Albertans feel politics has shifted, poll finds

Nearly six in ten Albertans believe politics in the province has changed a lot in the past few years.

New ethnic and cultural makeup of the province affecting exercise of power

Pollster Bruce Cameron of Return on Insight says Albertans report feeling that big political changes are happening in the province. (CBC)

Nearly six in ten Albertans believe politics in the province has changed a lot in the past few years.

"Despite four decades of PC party rule, Albertans feel there are extensive political changes under way in the province, and they remain convinced of the importance of their vote in making changes happen," says pollster Bruce Cameron of Return on Insight (ROI).

Wildrose Party supporters, 74 per cent of them, are more likely to think Alberta politics has changed in recent years.

Seven out of 10 people also reject the idea that their vote doesn't count.

New Democratic Party and Liberal Party supporters, though, tend to feel more disenfranchised than Progressive Conservative and Wildrose supporters, Cameron says.

He speculates the election of Naheed Nenshi — Canada's first Muslim mayor — and Alison Redford — Alberta's first female premier — might be fuelling the sense of change among Alberta voters.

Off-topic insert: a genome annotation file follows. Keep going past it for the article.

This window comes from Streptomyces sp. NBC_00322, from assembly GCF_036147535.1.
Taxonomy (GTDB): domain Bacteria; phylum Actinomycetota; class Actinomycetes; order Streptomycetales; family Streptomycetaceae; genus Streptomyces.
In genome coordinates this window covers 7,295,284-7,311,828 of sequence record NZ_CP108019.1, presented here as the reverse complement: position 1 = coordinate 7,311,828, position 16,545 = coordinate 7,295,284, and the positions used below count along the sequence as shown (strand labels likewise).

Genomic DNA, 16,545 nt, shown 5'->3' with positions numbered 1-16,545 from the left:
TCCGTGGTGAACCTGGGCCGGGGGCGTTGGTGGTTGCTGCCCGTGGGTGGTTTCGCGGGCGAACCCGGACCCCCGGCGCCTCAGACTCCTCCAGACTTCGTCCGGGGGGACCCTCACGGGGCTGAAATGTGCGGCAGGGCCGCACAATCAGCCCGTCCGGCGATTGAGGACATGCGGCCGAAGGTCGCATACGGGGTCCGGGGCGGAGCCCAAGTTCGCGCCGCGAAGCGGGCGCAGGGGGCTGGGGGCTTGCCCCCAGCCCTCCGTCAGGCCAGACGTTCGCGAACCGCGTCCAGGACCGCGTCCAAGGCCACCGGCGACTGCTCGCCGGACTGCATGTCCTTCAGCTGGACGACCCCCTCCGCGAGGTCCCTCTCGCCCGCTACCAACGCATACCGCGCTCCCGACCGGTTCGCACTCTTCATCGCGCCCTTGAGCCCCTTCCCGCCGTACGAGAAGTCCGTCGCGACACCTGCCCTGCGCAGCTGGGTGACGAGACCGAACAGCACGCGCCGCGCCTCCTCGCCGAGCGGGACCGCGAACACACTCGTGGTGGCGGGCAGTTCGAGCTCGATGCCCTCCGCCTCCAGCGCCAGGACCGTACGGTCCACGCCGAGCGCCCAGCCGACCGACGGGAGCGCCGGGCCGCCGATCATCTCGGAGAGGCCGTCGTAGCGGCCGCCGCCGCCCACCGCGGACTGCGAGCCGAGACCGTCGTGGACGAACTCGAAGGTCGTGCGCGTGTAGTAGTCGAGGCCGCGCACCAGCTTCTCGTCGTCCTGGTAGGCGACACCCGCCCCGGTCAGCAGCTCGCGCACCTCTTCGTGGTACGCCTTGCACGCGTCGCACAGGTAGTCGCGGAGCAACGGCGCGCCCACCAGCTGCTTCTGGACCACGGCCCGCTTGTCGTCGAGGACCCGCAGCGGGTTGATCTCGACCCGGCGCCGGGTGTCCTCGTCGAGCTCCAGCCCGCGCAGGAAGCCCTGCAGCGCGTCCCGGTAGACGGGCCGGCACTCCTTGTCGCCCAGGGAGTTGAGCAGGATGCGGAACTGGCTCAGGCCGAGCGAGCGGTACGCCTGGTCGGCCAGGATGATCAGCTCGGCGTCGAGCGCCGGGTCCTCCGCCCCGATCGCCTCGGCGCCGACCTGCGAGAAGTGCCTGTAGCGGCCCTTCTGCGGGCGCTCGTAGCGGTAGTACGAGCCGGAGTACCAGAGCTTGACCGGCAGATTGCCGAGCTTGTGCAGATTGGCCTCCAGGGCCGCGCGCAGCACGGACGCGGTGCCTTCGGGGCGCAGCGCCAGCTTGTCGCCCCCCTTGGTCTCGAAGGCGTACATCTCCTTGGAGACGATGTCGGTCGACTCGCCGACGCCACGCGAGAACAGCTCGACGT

"There have been a lot of visible changes in Alberta, not necessarily to the party in power but who is holding power," says Cameron.

The makeup of the province — ethnically and culturally — might also be changing political attitudes.   Nearly half a million Canadians moved here to Alberta in the last six years. And every year 25,000 immigrants come to Alberta.

"We really have seen tremendous change over the last 20, 25, 30 years," says University of Calgary demographer Kevin McQuillan.

Increasingly urban and diverse, the make-up of the province may be changing the political nature of the province, speculate experts.

"People, of course, coming from outside will bring certain political traditions with them," says McQuillan.

Val Buiak, who came to Alberta from Romania in 1988, believes immigrants are changing the dynamic of the province economically and politically.

"I believe they bring a new way of looking at things and it stimulates the discourse in the community," says the owner of Val-U-Soft, a Medicine Hat-based information technology company.

Mcquillan cautions, though, that new Albertans might end up adopting the traditional politics of the province, noting the PC's have been able to hold on to power for more than 40 years.

"People integrate into the societies fairly quickly. So, I think they become aware of what the political debates are ... they are influenced by friends, neighbours, co-workers in terms of ideas about political issues," he says.

ROI's poll done for CBC News surveyed 803 Albertans from Jan. 25-31.

It's considered accurate within +/- 3.5 percentage points 19 times out of 20.